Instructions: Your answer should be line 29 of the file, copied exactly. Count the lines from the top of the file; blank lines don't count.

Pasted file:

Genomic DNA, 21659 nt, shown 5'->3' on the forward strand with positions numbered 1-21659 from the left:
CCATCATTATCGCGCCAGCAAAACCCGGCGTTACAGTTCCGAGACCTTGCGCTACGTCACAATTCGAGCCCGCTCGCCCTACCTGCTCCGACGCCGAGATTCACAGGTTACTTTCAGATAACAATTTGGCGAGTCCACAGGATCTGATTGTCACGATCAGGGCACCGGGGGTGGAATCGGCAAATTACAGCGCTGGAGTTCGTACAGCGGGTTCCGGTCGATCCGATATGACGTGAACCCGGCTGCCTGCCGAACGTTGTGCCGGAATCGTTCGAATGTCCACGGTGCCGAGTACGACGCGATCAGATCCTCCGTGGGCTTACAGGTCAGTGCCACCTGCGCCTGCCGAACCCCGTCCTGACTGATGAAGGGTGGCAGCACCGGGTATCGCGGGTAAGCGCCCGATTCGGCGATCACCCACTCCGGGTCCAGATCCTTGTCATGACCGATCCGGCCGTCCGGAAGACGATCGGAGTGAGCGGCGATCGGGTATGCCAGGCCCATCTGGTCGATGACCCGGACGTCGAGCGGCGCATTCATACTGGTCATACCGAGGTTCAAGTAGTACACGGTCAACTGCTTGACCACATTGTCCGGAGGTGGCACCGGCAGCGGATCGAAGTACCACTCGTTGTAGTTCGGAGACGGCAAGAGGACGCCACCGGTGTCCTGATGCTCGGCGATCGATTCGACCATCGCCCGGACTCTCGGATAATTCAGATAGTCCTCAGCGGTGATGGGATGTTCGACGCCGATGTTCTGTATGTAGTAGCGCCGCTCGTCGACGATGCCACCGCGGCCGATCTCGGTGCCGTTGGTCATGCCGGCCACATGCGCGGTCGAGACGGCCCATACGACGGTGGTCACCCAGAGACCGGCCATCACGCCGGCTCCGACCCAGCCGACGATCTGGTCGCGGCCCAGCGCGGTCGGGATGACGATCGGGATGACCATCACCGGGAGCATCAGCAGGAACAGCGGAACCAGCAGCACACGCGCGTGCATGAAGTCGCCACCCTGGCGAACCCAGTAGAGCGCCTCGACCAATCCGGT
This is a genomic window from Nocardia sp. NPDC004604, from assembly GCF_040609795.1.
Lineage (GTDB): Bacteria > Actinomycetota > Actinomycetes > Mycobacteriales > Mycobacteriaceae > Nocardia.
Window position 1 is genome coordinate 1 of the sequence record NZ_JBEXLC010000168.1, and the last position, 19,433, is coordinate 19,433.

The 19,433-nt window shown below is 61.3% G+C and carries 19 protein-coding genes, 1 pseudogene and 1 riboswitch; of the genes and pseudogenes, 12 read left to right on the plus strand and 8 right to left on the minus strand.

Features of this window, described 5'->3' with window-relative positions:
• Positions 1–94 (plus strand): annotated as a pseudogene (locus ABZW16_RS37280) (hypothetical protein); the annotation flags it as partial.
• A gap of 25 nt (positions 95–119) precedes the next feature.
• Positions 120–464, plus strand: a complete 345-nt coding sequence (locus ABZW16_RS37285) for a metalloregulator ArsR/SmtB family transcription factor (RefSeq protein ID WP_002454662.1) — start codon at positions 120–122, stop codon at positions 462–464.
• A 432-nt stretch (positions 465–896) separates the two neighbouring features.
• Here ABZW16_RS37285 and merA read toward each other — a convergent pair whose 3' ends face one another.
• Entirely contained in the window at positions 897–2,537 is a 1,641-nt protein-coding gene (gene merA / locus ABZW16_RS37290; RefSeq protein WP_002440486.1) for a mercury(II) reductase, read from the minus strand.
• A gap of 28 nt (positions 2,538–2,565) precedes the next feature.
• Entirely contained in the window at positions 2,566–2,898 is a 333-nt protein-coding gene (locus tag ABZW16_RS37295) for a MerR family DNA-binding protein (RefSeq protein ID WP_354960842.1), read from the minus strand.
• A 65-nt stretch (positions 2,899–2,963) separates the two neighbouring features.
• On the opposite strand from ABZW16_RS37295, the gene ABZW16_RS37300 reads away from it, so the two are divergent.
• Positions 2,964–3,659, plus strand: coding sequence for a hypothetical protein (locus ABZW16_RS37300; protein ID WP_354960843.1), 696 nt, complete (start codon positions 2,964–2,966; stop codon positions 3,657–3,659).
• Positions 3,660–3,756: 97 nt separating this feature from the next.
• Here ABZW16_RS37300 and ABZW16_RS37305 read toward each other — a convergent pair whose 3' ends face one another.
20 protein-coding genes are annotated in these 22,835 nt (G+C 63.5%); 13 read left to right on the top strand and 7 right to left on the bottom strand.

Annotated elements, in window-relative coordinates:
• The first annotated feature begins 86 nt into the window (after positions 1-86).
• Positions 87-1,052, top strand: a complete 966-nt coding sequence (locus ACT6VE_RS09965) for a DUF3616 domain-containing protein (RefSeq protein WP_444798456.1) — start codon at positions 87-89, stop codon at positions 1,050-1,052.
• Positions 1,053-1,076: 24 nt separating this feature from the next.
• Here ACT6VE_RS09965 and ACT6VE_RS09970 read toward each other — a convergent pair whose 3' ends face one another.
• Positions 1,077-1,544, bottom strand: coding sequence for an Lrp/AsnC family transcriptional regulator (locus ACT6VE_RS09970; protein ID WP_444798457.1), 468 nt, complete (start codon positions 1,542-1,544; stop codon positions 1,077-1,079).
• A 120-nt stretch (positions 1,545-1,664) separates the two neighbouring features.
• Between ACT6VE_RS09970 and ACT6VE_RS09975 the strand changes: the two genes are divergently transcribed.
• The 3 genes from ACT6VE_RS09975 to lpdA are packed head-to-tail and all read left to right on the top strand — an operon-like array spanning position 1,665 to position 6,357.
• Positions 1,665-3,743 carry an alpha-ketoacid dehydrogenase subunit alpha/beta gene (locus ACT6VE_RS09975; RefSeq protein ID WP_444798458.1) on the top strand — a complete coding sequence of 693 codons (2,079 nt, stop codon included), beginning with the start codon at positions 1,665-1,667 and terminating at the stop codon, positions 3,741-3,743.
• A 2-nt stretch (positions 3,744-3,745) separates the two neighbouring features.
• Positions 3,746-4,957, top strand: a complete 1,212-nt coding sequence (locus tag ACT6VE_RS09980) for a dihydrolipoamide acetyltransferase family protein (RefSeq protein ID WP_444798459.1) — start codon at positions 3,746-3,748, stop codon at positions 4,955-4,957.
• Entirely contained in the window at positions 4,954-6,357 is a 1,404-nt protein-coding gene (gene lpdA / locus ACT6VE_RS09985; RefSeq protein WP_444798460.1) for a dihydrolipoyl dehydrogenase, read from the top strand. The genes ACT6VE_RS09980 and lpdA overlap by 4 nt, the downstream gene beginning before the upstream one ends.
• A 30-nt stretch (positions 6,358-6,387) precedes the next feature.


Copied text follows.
• Between ACT6VE_RS09970 and ACT6VE_RS09975 the strand changes: the two genes are divergently transcribed.